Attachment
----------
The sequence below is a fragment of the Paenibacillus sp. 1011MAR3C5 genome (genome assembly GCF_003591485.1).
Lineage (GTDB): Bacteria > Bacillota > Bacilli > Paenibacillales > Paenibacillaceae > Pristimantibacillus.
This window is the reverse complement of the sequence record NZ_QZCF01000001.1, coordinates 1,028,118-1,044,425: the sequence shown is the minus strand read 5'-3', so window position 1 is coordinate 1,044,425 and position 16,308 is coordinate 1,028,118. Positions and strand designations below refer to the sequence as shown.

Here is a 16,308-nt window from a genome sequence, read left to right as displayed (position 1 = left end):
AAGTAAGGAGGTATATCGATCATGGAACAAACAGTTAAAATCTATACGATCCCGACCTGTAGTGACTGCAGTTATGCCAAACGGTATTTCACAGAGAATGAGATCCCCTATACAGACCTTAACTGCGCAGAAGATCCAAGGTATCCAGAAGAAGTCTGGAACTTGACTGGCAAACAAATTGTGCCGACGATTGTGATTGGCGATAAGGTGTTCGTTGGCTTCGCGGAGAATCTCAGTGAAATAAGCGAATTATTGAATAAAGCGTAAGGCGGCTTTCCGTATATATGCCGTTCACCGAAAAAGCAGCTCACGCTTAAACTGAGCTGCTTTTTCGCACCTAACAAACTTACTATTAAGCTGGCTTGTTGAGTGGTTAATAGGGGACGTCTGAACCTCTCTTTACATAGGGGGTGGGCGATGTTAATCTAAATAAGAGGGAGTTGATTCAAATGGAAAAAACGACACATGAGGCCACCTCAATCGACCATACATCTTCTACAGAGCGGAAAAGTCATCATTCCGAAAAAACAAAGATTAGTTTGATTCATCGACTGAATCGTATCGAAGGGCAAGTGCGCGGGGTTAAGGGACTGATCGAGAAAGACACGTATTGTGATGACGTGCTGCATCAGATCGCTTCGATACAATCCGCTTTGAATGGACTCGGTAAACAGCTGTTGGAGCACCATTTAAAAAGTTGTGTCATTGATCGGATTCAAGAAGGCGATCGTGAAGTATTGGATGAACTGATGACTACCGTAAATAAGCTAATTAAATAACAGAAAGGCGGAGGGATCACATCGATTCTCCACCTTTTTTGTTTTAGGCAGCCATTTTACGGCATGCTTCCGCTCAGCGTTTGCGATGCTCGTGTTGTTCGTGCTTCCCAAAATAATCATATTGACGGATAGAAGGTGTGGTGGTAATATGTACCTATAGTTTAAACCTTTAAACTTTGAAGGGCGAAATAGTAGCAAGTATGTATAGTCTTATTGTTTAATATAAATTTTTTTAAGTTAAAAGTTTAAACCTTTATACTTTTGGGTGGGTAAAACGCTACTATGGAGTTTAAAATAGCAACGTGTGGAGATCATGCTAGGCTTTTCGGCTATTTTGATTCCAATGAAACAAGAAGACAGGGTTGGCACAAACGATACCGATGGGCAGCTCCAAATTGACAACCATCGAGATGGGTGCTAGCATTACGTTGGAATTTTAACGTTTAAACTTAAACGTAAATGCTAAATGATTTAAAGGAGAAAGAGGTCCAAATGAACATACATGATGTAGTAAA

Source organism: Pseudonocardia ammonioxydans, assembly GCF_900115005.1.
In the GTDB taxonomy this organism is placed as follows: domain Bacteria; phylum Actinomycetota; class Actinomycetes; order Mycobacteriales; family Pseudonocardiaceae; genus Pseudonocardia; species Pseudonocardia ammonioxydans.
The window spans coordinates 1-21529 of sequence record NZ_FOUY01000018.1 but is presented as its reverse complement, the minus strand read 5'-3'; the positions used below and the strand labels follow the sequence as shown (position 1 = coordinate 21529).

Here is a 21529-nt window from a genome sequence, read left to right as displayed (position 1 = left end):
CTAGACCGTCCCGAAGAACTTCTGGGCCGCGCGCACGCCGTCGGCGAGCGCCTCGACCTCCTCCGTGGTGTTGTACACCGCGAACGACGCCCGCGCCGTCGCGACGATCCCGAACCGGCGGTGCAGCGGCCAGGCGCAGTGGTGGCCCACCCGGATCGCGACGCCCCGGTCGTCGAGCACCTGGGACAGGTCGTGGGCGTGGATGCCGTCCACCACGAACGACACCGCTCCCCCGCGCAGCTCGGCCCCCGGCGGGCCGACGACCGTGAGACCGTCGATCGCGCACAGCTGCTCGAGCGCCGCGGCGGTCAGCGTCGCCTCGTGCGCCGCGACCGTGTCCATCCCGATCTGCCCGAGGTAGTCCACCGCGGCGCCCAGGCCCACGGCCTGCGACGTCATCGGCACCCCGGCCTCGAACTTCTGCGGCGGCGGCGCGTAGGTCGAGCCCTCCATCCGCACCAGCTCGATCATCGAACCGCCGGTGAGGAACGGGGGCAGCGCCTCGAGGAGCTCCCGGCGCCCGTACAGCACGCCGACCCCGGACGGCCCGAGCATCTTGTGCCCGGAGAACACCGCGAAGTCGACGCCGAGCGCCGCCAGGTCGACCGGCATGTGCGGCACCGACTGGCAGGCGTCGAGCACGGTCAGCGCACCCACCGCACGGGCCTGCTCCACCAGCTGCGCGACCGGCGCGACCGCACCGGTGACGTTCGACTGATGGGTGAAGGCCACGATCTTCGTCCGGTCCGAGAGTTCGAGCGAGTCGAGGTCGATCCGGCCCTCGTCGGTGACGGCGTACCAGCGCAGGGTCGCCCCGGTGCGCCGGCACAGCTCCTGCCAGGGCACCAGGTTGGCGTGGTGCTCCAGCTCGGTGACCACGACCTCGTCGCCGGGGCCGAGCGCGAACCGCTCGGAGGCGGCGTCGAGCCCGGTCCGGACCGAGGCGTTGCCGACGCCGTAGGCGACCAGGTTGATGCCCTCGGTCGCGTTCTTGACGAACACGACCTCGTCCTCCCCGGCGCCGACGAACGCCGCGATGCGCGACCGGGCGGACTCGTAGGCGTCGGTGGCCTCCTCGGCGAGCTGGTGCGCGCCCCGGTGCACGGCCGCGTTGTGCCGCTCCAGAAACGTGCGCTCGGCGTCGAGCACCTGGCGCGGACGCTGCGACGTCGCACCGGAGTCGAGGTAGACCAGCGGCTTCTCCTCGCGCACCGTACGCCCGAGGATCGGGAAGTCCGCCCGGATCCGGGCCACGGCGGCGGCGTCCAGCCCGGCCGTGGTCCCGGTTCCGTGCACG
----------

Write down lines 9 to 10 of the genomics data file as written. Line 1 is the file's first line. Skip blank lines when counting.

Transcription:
Here is a 21529-nt window from a genome sequence, read left to right as displayed (position 1 = left end):
CTAGACCGTCCCGAAGAACTTCTGGGCCGCGCGCACGCCGTCGGCGAGCGCCTCGACCTCCTCCGTGGTGTTGTACACCGCGAACGACGCCCGCGCCGTCGCGACGATCCCGAACCGGCGGTGCAGCGGCCAGGCGCAGTGGTGGCCCACCCGGATCGCGACGCCCCGGTCGTCGAGCACCTGGGACAGGTCGTGGGCGTGGATGCCGTCCACCACGAACGACACCGCTCCCCCGCGCAGCTCGGCCCCCGGCGGGCCGACGACCGTGAGACCGTCGATCGCGCACAGCTGCTCGAGCGCCGCGGCGGTCAGCGTCGCCTCGTGCGCCGCGACCGTGTCCATCCCGATCTGCCCGAGGTAGTCCACCGCGGCGCCCAGGCCCACGGCCTGCGACGTCATCGGCACCCCGGCCTCGAACTTCTGCGGCGGCGGCGCGTAGGTCGAGCCCTCCATCCGCACCAGCTCGATCATCGAACCGCCGGTGAGGAACGGGGGCAGCGCCTCGAGGAGCTCCCGGCGCCCGTACAGCACGCCGACCCCGGACGGCCCGAGCATCTTGTGCCCGGAGAACACCGCGAAGTCGACGCCGAGCGCCGCCAGGTCGACCGGCATGTGCGGCACCGACTGGCAGGCGTCGAGCACGGTCAGCGCACCCACCGCACGGGCCTGCTCCACCAGCTGCGCGACCGGCGCGACCGCACCGGTGACGTTCGACTGATGGGTGAAGGCCACGATCTTCGTCCGGTCCGAGAGTTCGAGCGAGTCGAGGTCGATCCGGCCCTCGTCGGTGACGGCGTACCAGCGCAGGGTCGCCCCGGTGCGCCGGCACAGCTCCTGCCAGGGCACCAGGTTGGCGTGGTGCTCCAGCTCGGTGACCACGACCTCGTCGCCGGGGCCGAGCGCGAACCGCTCGGAGGCGGCGTCGAGCCCGGTCCGGACCGAGGCGTTGCCGACGCCGTAGGCGACCAGGTTGATGCCCTCGGTCGCGTTCTTGACGAACACGACCTCGTCCTCCCCGGCGCCGACGAACGCCGCGATGCGCGACCGGGCGGACTCGTAGGCGTCGGTGGCCTCCTCGGCGAGCTGGTGCGCGCCCCGGTGCACGGCCGCGTTGTGCCGCTCCAGAAACGTGCGCTCGGCGTCGAGCACCTGGCGCGGACGCTGCGACGTCGCACCGGAGTCGAGGTAGACCAGCGGCTTCTCCTCGCGCACCGTACGCCCGAGGATCGGGAAGTCCGCCCGGATCCGGGCCACGGCGGCGGCGTCCAGCCCGGCCGTGGTCCCGGTTCCGTGCACG